Aa Barack Obama is continuing to seek congressional approval for a military strike against Syria, Xi Jinping himself voiced opposition to the U.S. president’s proposed course of action at the G20 summit in Russia, which concluded today. Reuters reports:
Chinese President Xi Jinping told his U.S. counterpart Barack Obama on Friday that the crisis in Syria should not be resolved through a military strike and urged him to consider a political solution, state news agency Xinhua said.
Xi’s are the highest-level comments from China since an August 21 chemical weapons attack in Syria. They follow remarks by a foreign ministry spokesman, who urged a role for the U.N. Security Council in resolving the crisis after the United States said it had given up trying to work with the council on Syria.
“A political solution is the only right way out for the Syrian crisis, and a military strike cannot solve the problem from the root,” Xinhua quoted Xi as telling Obama on the sidelines of a G20 summit in St. Petersburg in Russia.
“We expect certain countries to have a second thought before action.” [Source]
At the summit of world leaders in St. Petersburg, Xi also warned that a U.S. attack could lead to an economic downturn. Obama used the final day of the summit to gather support for the proposed military intervention that China and Russia—two of five UN Security Council members—have been vocal in opposing since it became a possibility. On Monday, Reuters reported that the U.S. had briefed China on evidence that the Syrian government used sarin nerve gas on rebels. China had previously urged the importance of waiting for the yet-to-be released results of the UN probe that concluded on August 30.
An article from China Daily explains that, without approval from the UN Security Council, any foreign military action in Syria would be a breach of international law:
United Nations Secretary-General Ban Ki-moon said on Tuesday that any military attack on Syria must have the approval of the UN Security Council. He said that a US attack without the endorsement of the UN would be unlawful and could lead to further turmoil in the conflict-ridden country.
Ban said any use of chemical weapons by anyone under any circumstances will be a serious violation of international law and any perpetrators must be brought to justice.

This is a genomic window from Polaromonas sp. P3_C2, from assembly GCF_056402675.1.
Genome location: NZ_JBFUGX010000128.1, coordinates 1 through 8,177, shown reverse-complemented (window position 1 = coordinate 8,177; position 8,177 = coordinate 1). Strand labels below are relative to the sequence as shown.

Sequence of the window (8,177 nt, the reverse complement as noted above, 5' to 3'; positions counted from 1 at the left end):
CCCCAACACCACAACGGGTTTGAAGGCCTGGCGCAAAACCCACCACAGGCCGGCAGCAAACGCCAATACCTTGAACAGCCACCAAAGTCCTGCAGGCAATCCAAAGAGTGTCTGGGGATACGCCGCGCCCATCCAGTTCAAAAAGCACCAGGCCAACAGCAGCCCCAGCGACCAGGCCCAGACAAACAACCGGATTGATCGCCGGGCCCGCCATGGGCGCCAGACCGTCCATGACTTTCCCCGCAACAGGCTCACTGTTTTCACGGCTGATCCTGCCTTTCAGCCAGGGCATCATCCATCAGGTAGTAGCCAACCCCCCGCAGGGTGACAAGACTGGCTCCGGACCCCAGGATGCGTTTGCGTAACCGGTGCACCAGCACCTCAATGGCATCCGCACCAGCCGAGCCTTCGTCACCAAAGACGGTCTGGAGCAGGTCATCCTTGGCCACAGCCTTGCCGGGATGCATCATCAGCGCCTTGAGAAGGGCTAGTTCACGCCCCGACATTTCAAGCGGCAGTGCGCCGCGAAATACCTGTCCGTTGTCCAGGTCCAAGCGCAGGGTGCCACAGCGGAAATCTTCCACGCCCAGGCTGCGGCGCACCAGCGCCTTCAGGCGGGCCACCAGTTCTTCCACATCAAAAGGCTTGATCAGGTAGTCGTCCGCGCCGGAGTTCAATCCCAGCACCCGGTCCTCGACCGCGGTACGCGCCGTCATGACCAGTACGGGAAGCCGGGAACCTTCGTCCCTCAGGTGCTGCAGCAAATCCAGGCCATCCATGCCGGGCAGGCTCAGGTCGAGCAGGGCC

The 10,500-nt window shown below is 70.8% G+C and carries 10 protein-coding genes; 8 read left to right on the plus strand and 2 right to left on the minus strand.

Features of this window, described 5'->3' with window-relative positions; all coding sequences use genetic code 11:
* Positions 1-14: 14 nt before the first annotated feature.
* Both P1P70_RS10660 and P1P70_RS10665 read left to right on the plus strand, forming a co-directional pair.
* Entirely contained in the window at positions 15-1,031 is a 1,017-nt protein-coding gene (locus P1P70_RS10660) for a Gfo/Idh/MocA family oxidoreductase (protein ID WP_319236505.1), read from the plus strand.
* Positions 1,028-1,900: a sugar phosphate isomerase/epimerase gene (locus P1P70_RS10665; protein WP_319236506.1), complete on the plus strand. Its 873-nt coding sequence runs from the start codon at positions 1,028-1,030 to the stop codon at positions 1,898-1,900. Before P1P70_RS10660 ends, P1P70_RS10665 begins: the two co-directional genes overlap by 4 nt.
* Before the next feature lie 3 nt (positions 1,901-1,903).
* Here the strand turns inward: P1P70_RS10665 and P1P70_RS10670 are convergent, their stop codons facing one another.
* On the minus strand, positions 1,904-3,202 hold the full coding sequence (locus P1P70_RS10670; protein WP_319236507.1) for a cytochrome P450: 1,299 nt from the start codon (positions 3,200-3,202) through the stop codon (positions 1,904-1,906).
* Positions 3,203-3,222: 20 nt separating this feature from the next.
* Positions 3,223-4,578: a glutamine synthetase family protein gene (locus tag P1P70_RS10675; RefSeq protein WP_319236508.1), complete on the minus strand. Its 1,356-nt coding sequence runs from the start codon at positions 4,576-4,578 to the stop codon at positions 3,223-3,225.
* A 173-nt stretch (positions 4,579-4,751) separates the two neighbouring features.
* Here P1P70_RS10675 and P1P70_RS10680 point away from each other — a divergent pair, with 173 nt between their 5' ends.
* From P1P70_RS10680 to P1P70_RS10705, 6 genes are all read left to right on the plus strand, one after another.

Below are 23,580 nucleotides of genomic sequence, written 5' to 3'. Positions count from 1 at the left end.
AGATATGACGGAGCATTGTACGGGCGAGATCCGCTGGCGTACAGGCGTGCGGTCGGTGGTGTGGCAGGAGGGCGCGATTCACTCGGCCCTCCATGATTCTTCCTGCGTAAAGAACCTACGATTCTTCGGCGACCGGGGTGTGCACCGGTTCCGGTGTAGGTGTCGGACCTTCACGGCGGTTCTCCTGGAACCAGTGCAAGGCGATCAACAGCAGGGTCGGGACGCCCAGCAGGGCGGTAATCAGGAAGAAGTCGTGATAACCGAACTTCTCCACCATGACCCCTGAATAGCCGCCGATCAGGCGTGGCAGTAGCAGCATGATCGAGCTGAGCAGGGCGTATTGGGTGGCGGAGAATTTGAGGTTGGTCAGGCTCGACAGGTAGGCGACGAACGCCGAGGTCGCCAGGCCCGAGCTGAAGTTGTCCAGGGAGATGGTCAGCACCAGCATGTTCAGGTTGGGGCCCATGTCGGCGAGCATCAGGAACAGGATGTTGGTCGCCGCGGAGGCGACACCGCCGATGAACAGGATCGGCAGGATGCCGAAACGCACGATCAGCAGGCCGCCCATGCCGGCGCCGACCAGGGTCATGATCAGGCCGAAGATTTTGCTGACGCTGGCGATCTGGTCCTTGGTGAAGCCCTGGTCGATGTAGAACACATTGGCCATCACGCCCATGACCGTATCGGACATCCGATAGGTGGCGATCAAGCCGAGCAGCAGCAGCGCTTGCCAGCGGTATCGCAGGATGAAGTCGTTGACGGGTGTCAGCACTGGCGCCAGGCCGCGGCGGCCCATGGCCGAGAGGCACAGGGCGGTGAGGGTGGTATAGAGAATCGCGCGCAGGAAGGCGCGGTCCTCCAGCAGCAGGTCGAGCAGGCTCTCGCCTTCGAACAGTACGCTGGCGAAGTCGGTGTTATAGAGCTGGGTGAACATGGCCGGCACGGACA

[…]Without UN authorization, the US obviously lacks a legal basis to proceed with military action and the arguments it is using to justify its case do not hold water. [Source]
While Obama refused to meet with Putin at the G20 summit in condemnation of Russia’s opposition, Politico notes pragmatism in the U.S. president’s willingness to sit down with President Xi:
As American officials bitterly denounce Russia for blocking the United Nations from endorsing action over Syria’s alleged use of chemical weapons, another global power that has taken a similar stand seems to be getting a free pass from the U.S: China.
The double standard was fueled by the meeting President Barack Obama held Friday morning with Chinese President Xi Jinping in St. Petersburg, Russia
[…]Much of the difference in U.S. treatment of Russia and China can be chalked up to simple realpolitik: the U.S. values its relationship with China more than with Russia and is more willing to jeopardize ties with Moscow over a single issue like the brutal Syria conflict.
“Whereas our relationship with Russia is important but not the primary relationship in the new global world, we have concluded otherwise with regard to China — that whatever we may think of their form of government, whatever their deportment may be, we have to engage,” said Orville Schell of the Asia Society. “That presumption is sort of behind the way we treat each of them in a rather different manner.” [Source]
China and Russia have long been opposed to international involvement in Syria, a stance reflecting their commitment to noninterventionism. In early 2012, Russia and China were the only of five UN Security Council members to veto a draft resolution condemning violence carried out by the Syrian government. After the debate played a central role at this week’s G20 summit, the world remains divided on military intervention in Syria.